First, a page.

Bayer hosted its first-ever Breakthrough Innovation Forum, focusing on longer-term opportunities for health and agriculture by leveraging emerging technologies.
“The confluence of biology, chemistry and data science offers the possibility of solving some of the world’s greatest challenges. But that opportunity only exists for companies and scientists who dare to ask “what if”.
These were the words of Werner Baumann, Chairman of the Board of Management of Bayer AG, when he opened the company’s first breakthrough innovation forum on April 1. Guided by a strong belief in the endless possibilities of human creativity, the forum focused on how emerging technologies can provide longer-term opportunities for health and agriculture.
Bayer, a global company with core competencies in the areas of life sciences, health and nutrition, recently updated the short- and medium-term pipeline of its Pharma and Crop Science divisions to drive innovations at long term in the life sciences. Alongside the event, Bayer announced it was accelerating investments in its impact investing unit Leaps by Bayer, pledging over €1.3 billion in funding through the end of 2024 .
“With Bayer ramping up its investment in Leaps over the next few years, we can continue on the right track and provide funding to the brightest minds working on solutions that truly make a difference for people and the planet,” said Jürgen Eckhardt, Head of Leaps by Bayer.
Leaps by Bayer takes a unique approach to addressing ten of humanity’s greatest challenges, including curing cancer and reducing the environmental impact of agriculture. The unit has embarked on numerous joint ventures and has led several successful investment rounds.
Over the past three years, Bayer has invested more than 2.5 billion euros to build a cell and gene therapy platform. The company is also driving innovation in the field through strategic partnerships that have resulted in eight projects in various stages of clinical development and leading programs in Parkinson’s disease, Pompe disease and congestive heart failure. .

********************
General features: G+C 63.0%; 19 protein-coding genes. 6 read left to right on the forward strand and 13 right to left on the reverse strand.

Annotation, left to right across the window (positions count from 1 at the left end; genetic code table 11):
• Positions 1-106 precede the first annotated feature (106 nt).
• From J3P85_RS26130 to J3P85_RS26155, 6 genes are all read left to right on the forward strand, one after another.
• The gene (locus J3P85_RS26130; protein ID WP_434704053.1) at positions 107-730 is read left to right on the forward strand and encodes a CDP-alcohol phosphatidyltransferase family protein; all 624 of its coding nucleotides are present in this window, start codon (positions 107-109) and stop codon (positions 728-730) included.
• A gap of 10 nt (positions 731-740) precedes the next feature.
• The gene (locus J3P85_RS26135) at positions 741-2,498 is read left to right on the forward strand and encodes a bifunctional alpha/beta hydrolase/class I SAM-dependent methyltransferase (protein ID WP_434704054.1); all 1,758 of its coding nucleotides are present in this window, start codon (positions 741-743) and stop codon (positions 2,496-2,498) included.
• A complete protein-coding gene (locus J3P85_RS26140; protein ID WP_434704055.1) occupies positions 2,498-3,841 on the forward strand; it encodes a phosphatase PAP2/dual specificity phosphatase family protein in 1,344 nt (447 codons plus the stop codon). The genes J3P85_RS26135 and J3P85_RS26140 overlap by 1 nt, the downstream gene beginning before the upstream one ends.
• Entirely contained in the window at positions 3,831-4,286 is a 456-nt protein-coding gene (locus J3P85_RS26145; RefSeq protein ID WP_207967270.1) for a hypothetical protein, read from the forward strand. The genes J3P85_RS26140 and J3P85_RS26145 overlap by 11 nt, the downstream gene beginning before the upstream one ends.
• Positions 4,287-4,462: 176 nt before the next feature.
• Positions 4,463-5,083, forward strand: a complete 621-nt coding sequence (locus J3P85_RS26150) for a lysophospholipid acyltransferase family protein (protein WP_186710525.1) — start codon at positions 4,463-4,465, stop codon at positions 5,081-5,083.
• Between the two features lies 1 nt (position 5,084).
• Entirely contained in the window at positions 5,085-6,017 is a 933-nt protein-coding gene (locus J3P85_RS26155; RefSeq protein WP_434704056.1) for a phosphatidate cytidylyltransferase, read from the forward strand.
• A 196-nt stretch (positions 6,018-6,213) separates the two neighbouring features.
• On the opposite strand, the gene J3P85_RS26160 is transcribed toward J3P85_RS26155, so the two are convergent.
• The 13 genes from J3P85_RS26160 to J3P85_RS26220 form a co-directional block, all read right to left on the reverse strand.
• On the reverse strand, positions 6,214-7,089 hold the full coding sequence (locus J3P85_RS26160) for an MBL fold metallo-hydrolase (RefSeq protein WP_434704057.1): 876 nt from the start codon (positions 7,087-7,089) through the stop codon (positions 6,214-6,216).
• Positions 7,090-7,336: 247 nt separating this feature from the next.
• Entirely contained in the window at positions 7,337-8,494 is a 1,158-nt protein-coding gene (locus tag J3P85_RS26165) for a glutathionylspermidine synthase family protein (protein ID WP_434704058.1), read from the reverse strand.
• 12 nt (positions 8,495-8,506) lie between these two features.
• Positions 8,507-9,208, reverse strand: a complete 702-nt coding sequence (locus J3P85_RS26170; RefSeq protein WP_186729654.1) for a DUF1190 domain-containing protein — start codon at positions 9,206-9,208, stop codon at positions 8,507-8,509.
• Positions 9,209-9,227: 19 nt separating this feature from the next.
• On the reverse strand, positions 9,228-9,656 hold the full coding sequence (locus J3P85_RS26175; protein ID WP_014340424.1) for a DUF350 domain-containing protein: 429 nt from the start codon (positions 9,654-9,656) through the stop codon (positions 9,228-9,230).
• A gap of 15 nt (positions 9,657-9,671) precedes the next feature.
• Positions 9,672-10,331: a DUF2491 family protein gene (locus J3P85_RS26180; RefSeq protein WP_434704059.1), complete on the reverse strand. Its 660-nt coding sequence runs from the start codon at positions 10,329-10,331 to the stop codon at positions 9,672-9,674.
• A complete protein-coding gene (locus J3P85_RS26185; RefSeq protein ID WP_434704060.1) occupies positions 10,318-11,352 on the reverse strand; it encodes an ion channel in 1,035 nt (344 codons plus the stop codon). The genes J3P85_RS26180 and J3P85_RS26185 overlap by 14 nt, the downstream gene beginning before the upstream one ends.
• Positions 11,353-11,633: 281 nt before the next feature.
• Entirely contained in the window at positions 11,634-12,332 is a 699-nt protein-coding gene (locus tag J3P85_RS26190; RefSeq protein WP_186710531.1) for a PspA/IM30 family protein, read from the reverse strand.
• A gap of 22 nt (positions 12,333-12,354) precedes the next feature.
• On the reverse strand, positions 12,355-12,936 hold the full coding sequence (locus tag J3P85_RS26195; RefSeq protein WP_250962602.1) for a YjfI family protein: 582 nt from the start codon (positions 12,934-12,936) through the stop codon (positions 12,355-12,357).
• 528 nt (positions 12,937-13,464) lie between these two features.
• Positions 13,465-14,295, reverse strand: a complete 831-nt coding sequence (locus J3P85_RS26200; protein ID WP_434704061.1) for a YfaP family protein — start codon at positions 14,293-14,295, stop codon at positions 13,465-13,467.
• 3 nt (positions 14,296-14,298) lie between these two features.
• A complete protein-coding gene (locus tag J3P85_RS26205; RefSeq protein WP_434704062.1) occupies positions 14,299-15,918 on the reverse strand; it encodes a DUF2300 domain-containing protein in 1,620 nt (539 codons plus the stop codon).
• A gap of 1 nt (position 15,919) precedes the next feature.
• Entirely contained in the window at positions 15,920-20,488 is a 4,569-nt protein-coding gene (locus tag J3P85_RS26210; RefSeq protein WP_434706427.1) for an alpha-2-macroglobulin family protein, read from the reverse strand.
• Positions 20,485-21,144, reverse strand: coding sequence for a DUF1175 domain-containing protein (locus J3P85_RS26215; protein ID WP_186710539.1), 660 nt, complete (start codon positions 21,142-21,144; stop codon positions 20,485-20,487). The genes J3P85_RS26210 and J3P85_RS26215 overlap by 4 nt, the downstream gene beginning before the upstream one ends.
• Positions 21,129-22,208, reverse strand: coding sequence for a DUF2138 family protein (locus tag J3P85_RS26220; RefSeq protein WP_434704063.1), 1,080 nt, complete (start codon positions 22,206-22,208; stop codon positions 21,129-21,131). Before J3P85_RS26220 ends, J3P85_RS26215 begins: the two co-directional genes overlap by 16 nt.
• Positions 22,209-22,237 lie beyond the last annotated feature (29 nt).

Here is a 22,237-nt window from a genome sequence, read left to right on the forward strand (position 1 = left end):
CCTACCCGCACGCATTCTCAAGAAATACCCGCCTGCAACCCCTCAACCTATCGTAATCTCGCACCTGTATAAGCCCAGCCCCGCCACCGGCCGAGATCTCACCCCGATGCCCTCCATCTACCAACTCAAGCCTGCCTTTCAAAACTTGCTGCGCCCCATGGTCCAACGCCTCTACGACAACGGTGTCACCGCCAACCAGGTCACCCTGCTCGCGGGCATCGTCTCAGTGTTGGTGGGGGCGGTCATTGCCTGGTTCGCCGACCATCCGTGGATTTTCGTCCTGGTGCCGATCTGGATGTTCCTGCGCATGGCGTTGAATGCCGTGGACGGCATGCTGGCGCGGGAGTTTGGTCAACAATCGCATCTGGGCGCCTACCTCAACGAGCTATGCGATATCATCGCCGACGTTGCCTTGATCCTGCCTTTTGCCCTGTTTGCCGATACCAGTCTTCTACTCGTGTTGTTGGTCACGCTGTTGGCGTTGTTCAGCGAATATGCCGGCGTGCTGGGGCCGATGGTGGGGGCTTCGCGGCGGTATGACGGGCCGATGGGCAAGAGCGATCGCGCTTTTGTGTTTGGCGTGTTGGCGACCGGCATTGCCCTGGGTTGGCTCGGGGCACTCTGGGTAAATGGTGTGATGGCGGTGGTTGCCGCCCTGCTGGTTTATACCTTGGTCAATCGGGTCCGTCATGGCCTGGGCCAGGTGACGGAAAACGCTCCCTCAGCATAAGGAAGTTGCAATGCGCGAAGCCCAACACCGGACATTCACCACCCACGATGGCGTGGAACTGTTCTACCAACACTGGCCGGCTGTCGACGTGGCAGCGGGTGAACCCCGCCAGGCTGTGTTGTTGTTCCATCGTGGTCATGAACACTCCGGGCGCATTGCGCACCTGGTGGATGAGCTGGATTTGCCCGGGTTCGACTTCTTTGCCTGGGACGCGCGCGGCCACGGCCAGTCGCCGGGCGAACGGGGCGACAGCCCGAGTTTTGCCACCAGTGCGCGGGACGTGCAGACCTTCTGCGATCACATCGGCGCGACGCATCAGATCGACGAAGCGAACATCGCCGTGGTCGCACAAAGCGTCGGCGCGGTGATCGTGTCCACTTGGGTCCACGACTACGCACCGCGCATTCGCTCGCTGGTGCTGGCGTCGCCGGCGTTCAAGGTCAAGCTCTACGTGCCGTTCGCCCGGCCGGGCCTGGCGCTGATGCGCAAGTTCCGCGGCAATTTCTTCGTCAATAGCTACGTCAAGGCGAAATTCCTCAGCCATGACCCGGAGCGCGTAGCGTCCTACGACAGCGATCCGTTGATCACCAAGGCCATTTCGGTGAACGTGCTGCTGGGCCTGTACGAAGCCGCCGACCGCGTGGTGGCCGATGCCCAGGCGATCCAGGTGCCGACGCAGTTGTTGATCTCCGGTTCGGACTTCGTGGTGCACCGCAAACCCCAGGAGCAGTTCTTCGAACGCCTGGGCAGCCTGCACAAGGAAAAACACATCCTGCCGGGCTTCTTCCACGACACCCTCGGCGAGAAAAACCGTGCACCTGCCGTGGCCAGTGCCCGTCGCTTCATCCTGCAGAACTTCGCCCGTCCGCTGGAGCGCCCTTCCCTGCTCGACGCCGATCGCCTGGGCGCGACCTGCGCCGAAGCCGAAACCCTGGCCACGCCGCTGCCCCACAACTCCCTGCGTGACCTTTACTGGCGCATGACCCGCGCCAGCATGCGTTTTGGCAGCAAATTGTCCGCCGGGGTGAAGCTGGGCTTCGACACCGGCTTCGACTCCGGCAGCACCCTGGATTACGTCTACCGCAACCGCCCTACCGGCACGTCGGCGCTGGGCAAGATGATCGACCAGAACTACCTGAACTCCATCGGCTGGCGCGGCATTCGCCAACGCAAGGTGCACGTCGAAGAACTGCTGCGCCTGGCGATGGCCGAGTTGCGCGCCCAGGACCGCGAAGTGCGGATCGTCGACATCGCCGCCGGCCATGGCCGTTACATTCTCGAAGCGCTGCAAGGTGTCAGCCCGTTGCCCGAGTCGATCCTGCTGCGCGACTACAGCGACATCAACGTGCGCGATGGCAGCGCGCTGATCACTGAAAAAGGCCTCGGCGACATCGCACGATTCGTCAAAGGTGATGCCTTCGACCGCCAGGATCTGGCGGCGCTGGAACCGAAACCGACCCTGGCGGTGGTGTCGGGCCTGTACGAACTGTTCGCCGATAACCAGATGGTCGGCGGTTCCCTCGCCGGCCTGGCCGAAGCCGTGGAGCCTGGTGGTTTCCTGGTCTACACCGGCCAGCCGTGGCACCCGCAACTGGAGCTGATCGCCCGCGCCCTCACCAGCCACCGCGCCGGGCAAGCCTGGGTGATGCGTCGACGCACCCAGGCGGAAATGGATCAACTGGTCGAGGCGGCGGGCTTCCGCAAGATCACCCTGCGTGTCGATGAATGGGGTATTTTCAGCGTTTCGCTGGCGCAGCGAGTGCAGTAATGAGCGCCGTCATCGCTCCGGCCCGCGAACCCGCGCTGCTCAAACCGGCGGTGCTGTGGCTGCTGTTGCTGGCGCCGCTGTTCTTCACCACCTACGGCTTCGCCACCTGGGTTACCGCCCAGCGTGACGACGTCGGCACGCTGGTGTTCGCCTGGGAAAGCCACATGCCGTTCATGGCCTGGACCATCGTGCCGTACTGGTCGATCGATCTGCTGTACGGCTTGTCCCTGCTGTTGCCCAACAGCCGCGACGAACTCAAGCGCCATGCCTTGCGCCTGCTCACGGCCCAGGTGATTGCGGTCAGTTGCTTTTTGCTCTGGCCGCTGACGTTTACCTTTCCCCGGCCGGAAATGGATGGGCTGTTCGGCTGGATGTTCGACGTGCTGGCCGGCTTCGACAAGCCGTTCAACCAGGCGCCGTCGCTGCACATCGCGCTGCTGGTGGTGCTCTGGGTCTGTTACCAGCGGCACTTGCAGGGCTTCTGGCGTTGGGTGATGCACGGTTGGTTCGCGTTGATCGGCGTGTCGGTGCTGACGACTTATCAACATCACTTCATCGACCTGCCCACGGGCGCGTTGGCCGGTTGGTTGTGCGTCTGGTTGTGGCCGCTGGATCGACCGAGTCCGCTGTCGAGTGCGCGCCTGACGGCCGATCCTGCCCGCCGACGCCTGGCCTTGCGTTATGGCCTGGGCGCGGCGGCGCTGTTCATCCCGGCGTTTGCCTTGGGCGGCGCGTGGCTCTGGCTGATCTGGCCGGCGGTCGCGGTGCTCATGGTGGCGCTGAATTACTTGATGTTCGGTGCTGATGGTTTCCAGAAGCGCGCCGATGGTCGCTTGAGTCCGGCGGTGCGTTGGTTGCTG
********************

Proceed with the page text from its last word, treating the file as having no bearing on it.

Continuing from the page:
One of the critical acquisitions made to accelerate gene therapy research is that of AskBio, a leading clinical-stage adeno-associated virus (AAV) gene therapy company dedicated to improving the lives of patients. with rare diseases and other illnesses.
“As we finally succeed in bringing genetic medicines to address unmet needs. These drugs have the potential to treat much larger populations of complex diseases, such as Parkinson’s disease, congestive heart failure and Alzheimer’s disease,” said Dr. Jude Samulski, President, Chief Scientific Officer and Co-Founder of ‘AskBio at the forum.
In agriculture, Bayer is using the power of emerging technologies to create a sustainable and resilient food system and help farmers produce more with fewer resources and reduced emissions. Bayer’s investment in crop science R&D is unprecedented in the industry at €2 billion per year, and the company has a strong innovation pipeline spanning seed and trait technologies, crop protection and digital solutions valued at peak sales potential of up to €30 billion over the next few years. two decades.
“The environmental health and nutrition challenges we face are enormous,” said Rodrigo Santos, president of Bayer’s Crop Science division, who stressed the importance of immediate action to address insecurity. food and climate change. Santos added that Bayer is “in a unique position to lead a revolution in agriculture. And perhaps more importantly, we also recognize that we have a responsibility to do so.
One of the ways Bayer is leading the decarbonization of agriculture is through its digital agriculture platform, the Bayer Carbon Initiative, which engages farmers to use climate-smart practices and uses next-generation technology. to quantify and monitor the impact of these practices.
Bayer also launched the world’s first biotech defense against corn rootworm based on RNAi technology. Its short corn will be launched under Bayer’s new Smart Corn System in 2023 as the most weather-resistant crop on the market. Other initiatives include collaborations and acquisitions, such as that of Oerth Bio, the only company in the world to design protein modulators targeted specifically for phytosanitary applications.
Bob Reiter, head of research and development for Bayer’s Crop Science division, noted at the forum that these types of technologies are “really win-wins for farmers and sustainability, and we’re excited about the potential this technology represents for a whole host”. applications in the future.